Oh, but he loved her. Every inch, every moment. Looking out at her now, seeing her readied for her fateful, maiden voyage at last, Hermes honestly thought he had never loved anything more.

"... I see you went for vanity in the end," a deep, sombre voice said from behind him, and Hermes stifled the worst of his grin to turn and face the other god. Well. Titan. Helios crossed the observation deck with studied calm to stand beside him, and Hermes so very carefully tamped down the wildness of his joy.

"You're one to talk," was all he said, after a thoughtful moment. Restraining himself to only a tiny smirk. "What's this space station called again? At least mine is at one remove."

The titan slanted him a speaking look. "That was hardly my doing," he noted mildly. "The station was named long before I came here. Mortals have been fond of such things since the beginning. I could hardly help that." He said it sombrely, with every seriousness, and held it for a long, long moment beneath Hermes' stare before he unbent, a little, and allowed himself a small smile of his own. "Though, if they will name it for me, I suppose no one should be much surprised that I might take mortal guise to walk upon my namesake, hmm?"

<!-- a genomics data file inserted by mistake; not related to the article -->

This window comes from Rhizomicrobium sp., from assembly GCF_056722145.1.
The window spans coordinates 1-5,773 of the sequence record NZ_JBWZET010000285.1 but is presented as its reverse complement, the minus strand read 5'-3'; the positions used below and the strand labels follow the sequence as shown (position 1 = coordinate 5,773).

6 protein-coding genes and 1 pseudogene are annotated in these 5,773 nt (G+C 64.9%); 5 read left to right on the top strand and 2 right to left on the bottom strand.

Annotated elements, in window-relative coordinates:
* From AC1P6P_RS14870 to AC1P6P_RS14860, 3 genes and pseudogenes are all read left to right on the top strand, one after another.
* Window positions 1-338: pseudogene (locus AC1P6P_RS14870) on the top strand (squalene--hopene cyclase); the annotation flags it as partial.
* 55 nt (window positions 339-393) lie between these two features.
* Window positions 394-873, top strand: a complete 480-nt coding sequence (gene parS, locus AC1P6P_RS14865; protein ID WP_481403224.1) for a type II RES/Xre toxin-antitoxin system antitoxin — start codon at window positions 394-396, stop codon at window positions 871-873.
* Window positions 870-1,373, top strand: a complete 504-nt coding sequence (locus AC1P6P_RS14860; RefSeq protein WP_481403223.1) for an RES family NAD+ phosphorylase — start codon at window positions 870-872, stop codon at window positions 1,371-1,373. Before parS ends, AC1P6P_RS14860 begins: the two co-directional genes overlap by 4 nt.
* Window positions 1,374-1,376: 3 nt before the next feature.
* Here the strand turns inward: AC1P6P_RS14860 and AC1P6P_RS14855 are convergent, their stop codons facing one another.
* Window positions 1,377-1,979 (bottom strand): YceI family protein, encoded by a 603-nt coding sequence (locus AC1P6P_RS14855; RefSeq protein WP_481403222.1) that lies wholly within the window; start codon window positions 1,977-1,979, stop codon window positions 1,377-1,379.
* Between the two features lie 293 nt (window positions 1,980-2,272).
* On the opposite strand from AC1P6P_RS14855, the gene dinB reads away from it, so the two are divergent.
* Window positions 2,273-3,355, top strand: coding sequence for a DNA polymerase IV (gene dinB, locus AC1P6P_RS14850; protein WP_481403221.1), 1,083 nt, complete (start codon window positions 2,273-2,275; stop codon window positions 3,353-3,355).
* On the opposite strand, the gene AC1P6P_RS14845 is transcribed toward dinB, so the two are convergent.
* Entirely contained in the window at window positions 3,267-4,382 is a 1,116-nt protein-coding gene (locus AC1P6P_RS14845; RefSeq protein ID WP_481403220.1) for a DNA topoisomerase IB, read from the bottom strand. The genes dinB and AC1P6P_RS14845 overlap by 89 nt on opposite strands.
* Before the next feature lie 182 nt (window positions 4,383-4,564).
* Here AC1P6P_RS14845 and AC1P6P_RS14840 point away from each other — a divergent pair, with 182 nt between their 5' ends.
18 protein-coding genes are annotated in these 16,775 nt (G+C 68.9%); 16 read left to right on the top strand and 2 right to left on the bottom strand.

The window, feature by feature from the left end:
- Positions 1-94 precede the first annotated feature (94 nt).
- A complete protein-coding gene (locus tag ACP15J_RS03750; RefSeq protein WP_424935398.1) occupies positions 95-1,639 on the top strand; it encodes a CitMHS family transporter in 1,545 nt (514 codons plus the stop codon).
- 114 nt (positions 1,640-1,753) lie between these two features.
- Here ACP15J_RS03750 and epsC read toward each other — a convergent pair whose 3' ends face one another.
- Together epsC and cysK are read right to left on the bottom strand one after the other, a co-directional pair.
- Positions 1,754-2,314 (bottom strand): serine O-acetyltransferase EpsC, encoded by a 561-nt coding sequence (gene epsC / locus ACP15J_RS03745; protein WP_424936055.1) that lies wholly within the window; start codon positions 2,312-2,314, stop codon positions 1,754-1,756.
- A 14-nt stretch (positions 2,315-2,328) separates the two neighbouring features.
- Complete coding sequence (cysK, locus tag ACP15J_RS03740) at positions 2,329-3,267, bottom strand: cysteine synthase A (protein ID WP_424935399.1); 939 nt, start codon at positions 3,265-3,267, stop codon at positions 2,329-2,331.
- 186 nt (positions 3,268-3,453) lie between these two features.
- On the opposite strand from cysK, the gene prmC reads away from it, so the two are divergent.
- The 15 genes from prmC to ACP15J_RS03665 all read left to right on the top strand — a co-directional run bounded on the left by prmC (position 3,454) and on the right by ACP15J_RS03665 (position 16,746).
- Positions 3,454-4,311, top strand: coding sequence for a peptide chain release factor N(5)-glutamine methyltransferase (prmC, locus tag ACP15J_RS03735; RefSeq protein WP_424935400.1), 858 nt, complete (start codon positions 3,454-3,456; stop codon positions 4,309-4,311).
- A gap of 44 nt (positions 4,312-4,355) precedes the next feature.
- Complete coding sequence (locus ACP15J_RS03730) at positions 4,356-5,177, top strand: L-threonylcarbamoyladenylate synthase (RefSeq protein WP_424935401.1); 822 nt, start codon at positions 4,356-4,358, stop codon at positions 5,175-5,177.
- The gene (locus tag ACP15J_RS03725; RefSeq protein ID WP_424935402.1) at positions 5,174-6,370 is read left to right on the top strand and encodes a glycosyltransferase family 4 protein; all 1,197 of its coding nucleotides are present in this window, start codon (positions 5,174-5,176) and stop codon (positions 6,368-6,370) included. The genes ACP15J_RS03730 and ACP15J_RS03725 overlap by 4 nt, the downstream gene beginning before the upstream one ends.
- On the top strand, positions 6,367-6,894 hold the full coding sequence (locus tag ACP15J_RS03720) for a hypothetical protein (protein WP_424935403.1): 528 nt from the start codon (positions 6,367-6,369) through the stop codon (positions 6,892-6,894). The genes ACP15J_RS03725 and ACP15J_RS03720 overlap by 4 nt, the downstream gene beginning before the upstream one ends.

No. No they shouldn't. Nor Hermes either. The joy bubbled up in his chest once more, a wild, effervescent sort of feeling, and he turned from the titan to look back at his namesake once more. His ship. His talaris. Named for him, not by him, but no less fitting for that. He hadn't even prompted them. They had named her all on their own, and a better tribute he had never received in a hundred thousand lifetimes.